Burn Fat and Reduce Your Risk of Stroke With This Superfood

What do you reach for when you start to feel those 10 a.m. hunger pangs? Although it might be tempting to head to the vending machine, wouldn’t you feel better indulging—yes, indulging—in something that not only satisfies your hunger and is good for your body, but also tastes great? If you’re nodding your head, then almonds might be just what you’ve been searching for.


Almonds are the seeds of a fruit related to peaches, apricots, and plums—check the center pit of these fruits and you’ll notice that their seeds look like tiny almonds! Many ancient civilizations had access to the nuts, and wild almond trees grew near trade routes—such as the popular Silk Road that connected China with the Mediterranean—which facilitated their spread. Evidence of this can still be seen in California today, where wild stands of almonds grow along ditches and roads. About 80 percent of almonds are grown in the Golden State, making it the biggest producer of the world’s almond supply and the state’s No. 1 food export.

Cultivation of almonds is thought to date back as early as 4000 BC, but Hebrew literature from 2000 BC first references the nut in Canaan, modern-day Israel. Early literature from Turkey, Romania, and the Baltic peninsula also reference almonds. In books such as Genesis, the Bible references almonds as an object of value and a symbol of hope. When King Tut died in 1352 BC, he took almonds to his grave to nourish his journey into the afterlife. Renaissance artists (such as Van Gogh) have depicted almond shapes in their work, and the Romans often gifted almonds to newlyweds as a fertility charm. With their vast history, it’s no wonder almonds continue to maintain religious, ethnic, and social significance today.


Almonds may be a small addition to your diet, but these nuts are a huge nutritional force. Rich in the antioxidant vitamin E, and full of the body benefitting B vitamins, almonds also contain many essential minerals—such as magnesium, copper, manganese, calcium, and potassium—which reduce the risk for conditions like hypertension, diabetes, heart disease, and stroke. Almonds are also a great source of protein and fiber, which both keep your belly full and contribute to a healthy digestive system.

Monounsaturated and polyunsaturated fats abound in almonds. These fatty acids contribute to lowering LDL (“bad”) cholesterol, which in turn can lessen the risk for developing heart disease. A recent study published in the British Journal of Nutrition reported that for every ounce of almonds eaten daily by participants during the study, the participants’ estimated 10-year coronary heart disease risk score was reduced by 3.5 percent.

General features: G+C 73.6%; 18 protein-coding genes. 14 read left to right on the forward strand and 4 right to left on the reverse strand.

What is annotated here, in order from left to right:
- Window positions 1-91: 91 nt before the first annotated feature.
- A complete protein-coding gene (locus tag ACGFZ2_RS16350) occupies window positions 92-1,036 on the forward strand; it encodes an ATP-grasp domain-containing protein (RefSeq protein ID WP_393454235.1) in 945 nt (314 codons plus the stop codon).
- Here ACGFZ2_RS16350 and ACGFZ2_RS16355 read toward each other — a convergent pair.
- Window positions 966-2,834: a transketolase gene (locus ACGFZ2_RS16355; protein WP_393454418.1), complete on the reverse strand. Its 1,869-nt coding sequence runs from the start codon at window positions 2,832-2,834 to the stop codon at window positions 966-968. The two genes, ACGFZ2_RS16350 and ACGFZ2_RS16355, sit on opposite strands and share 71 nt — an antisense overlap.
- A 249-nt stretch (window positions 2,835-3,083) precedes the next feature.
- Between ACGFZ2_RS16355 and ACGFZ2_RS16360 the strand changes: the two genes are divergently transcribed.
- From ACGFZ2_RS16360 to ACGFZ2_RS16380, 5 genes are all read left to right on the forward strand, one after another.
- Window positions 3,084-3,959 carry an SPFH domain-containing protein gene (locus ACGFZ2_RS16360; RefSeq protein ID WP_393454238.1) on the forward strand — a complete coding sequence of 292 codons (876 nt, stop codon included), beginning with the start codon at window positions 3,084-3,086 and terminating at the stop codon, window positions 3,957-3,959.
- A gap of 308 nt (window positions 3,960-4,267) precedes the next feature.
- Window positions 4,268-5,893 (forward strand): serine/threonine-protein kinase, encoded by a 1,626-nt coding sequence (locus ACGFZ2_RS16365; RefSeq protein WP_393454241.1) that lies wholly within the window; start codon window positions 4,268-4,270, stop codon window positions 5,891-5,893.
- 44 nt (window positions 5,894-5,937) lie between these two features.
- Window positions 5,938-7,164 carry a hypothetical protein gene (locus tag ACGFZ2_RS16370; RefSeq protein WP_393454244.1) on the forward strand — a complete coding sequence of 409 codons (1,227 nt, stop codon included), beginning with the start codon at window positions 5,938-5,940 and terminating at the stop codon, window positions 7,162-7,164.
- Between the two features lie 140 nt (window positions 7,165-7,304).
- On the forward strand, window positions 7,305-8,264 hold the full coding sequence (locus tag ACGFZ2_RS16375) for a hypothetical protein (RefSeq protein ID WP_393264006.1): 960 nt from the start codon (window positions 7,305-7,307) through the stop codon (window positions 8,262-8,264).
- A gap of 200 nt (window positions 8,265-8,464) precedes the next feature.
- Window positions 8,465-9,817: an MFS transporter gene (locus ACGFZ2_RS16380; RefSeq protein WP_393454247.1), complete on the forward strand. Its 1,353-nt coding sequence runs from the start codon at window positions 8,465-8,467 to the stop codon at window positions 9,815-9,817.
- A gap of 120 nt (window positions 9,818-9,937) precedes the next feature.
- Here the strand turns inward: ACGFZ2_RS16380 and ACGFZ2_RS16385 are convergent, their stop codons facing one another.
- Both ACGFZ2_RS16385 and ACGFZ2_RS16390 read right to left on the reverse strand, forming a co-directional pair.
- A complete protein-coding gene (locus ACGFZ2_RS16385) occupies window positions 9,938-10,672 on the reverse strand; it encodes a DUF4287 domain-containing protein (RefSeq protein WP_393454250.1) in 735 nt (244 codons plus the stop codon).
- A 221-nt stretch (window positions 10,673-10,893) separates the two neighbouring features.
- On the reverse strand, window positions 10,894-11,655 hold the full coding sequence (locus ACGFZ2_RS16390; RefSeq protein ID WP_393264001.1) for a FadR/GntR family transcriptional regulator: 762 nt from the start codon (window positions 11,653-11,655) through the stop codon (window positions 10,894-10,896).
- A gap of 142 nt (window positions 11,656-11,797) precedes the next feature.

The study’s chief investigator, Cyrill Kendall, PhD, noted that this study’s findings were consistent with previous research, including Mediterranean diet research, indicating that monounsaturated essential fatty acids are a major player in the war against high cholesterol and heart disease risk. Olive oil consumption is a large part of the Mediterranean diet—and almonds contain a high amount of the same type of fatty acids that abound in olive oil.

Although a low-fat diet is often appealing to those trying to lose weight, almonds might actually aid in weight loss efforts—despite their high fat content. A study from Loma Linda University in California found that dieters who snacked on almonds daily lost 62 percent more weight and 56 percent more fat than those who didn’t include almonds in their diet. The lead author of the study, Michelle Wien, RD, explains that the nut’s fiber content may speed up weight loss by preventing the body from absorbing other fats.


We all crave smoother, softer skin—but did you know that snacking on almonds could help you resolve common complexion issues? The nut’s high vitamin E content can help nourish skin and protect it from the sun’s damaging UV rays— which, among other problems, can cause discoloration and wrinkles. The antioxidant works by neutralizing free radicals; these molecules damage collagen, dry out our skin, and ultimately create those pesky lines and wrinkles.

And don’t be fooled: Just because winter is approaching and the weather is turning colder, doesn’t mean the sun’s UV-A rays no longer affect our skin. The temperature has nothing to do with the strength of ultraviolet rays, despite the fact that we normally associate sunburn with heat. Although packing almonds as an afternoon snack doesn’t give you license to bake in the sun (or to forego a facial sunscreen), the nut may help you maintain supple skin while you also practice other safe sun habits.

Problems with skin tone or blemishes? Try a DIY almond-based paste for your face! Applied topically, the antioxidants and other essential nutrients can help heal problem areas. Massage almond oil into acne scars to help fade marks, or mix almond powder with lemon juice, milk, and honey for a brightening mask

The beauty benefits don’t end with skin. Almonds can help your hair, too! Almonds are loaded with magnesium, which doesn’t hurt their case for hair health: Deficiency in the mineral has been linked to hair loss. Additionally, almond oil acts like a moisturizer to “feed” your hair the nutrients to prevent breakage and keep strands shiny and strong. Massage the oil onto your scalp and let it penetrate your roots; shampoo normally after a couple hours. Alternatively, you can use almond milk as a hair rinse to strengthen hair after your normal shampoo/conditioner routine. And those healthy fats we mentioned earlier? Those can help with nail strength and growth.

Really, the possibilities are endless when it comes to adding this versatile nut to your diet. Pick your favorite way to indulge—without feeling a single bit of guilt.

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